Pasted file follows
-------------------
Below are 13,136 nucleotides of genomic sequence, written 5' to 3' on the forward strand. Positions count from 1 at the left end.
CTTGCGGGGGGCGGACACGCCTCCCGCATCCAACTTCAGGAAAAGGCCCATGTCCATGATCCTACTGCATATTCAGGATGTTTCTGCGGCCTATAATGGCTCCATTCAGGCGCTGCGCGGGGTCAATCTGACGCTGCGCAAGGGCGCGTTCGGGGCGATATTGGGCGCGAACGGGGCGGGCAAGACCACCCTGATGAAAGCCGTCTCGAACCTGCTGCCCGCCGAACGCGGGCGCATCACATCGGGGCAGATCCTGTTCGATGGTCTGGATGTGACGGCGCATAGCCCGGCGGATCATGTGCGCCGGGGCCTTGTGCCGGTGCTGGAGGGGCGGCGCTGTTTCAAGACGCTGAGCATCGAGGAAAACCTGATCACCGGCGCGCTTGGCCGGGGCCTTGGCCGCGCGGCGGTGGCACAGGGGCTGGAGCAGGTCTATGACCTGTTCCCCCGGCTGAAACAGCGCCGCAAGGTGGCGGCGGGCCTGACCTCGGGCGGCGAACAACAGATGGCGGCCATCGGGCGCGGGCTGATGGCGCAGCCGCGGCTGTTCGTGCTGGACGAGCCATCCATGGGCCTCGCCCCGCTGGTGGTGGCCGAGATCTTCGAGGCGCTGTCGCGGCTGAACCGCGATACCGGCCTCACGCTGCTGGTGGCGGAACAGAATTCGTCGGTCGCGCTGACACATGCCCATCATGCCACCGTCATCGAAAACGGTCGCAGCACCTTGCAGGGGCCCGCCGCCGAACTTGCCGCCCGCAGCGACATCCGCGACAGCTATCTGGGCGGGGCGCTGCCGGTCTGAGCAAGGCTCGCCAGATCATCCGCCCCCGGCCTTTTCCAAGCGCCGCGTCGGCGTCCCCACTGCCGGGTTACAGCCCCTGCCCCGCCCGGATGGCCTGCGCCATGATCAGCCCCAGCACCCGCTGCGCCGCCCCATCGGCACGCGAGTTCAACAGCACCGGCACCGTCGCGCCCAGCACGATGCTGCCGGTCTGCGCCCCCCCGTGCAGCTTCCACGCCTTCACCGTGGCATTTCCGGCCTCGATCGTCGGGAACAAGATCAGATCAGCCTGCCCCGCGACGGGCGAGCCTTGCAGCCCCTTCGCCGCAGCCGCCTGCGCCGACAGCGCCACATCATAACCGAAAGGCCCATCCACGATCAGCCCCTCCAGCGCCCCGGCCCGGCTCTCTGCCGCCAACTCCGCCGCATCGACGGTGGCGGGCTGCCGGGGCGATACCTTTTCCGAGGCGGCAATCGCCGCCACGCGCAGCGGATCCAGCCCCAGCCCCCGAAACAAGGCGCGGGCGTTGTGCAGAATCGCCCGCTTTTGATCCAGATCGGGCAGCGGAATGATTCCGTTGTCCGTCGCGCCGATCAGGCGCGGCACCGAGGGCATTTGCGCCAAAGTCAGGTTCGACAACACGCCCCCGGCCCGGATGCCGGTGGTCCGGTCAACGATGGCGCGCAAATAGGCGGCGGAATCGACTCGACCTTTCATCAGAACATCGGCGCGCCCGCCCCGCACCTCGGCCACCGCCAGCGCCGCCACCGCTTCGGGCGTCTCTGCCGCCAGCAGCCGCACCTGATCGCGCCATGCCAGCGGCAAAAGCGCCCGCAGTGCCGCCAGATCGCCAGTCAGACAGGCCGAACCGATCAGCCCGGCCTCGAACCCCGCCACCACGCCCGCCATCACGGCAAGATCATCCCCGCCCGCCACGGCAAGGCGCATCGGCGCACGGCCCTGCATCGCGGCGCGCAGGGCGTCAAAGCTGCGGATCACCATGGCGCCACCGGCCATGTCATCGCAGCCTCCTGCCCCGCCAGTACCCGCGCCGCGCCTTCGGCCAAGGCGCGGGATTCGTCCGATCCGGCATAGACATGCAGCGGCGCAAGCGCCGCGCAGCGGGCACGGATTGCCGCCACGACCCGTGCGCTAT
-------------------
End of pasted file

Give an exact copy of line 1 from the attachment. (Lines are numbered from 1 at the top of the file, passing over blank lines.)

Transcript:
Below are 13,136 nucleotides of genomic sequence, written 5' to 3' on the forward strand. Positions count from 1 at the left end.